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While the United States beekeeping market makes up a miniscule portion of the animal farming sector, accounting for less than 1% of total revenue, its trends do not stray far from the sector's overall performance.
John Harbison, originally from Pennsylvania, successfully brought bee keeping to the US west coast in the 1860s, in an area now known as Harbison Canyon, California, and greatly expanded the market for honey throughout the country.
Before the 1980s, most U.S. hobby beekeepers were farmers or relatives of a farmer, lived in rural areas, and kept bees with techniques passed down for generations. The arrival of tracheal mitesin the 1980s and varroa mites and small hive beetles in the 1990s has made the practice more challenging for the hobbyist.
Beekeeping was traditionally practiced for the bees' honey harvest, although nowadays crop pollination service can often provide a greater part of a commercial beekeeper's income. Other hive products are pollen, royal jelly, and propolis, which are also used for nutritional and medicinal purposes, and beeswax, which is used in candle making, cosmetics, wood polish, and for modelling.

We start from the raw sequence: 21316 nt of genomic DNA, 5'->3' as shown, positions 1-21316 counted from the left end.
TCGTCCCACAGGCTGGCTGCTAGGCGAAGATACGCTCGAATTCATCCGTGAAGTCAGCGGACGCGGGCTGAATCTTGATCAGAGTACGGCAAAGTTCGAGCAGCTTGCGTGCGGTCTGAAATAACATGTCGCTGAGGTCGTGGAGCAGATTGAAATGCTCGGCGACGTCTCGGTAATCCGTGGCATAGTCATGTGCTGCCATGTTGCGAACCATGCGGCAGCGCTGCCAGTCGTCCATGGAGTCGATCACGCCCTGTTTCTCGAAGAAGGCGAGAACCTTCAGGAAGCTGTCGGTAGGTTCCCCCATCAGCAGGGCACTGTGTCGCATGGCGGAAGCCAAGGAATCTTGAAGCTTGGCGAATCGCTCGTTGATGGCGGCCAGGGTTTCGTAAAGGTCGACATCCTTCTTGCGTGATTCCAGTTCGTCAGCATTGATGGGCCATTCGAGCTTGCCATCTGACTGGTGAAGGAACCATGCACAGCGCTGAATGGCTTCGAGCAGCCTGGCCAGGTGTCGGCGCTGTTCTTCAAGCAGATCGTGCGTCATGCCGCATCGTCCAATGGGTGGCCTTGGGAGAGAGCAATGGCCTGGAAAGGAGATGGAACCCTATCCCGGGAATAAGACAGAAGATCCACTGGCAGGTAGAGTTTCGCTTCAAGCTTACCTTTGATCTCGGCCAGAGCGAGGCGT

Domestic and global weather conditions, import competition and the incidence of disease have defined revenue during the five years to 2012. Aggregate revenue declined during 2007 because of colony collapse disorder (CCD), a disease that led to the mysterious disappearance (a 35.8% drop) of many of the United States' honeybee colonies.
US beekeeping industry revenue has grown 3.3% from 2011 to 2012, as the volume of honey produced expanded 1.6% due to extensive drought conditions in continental US. Despite the volatility over the five-years to 2012, revenue has grown at an average annual rate of 10.1%, to an estimated $268.9 million.
Over the five years to 2017, revenue within the US beekeeping market will grow slowly at an average annual rate of 3% to $311.9 million. Cheap imports will continue to replace domestic production, expected to account for about 70% of US demand by 2017.
However, US beekeepers will likely market their products for new activities in the near future. Revenue is expected to jump 8.8% in 2013, partly due to new uses for the industry's product.
For more information on the US beekeeping market, see the latest research: US Beekeeping Market
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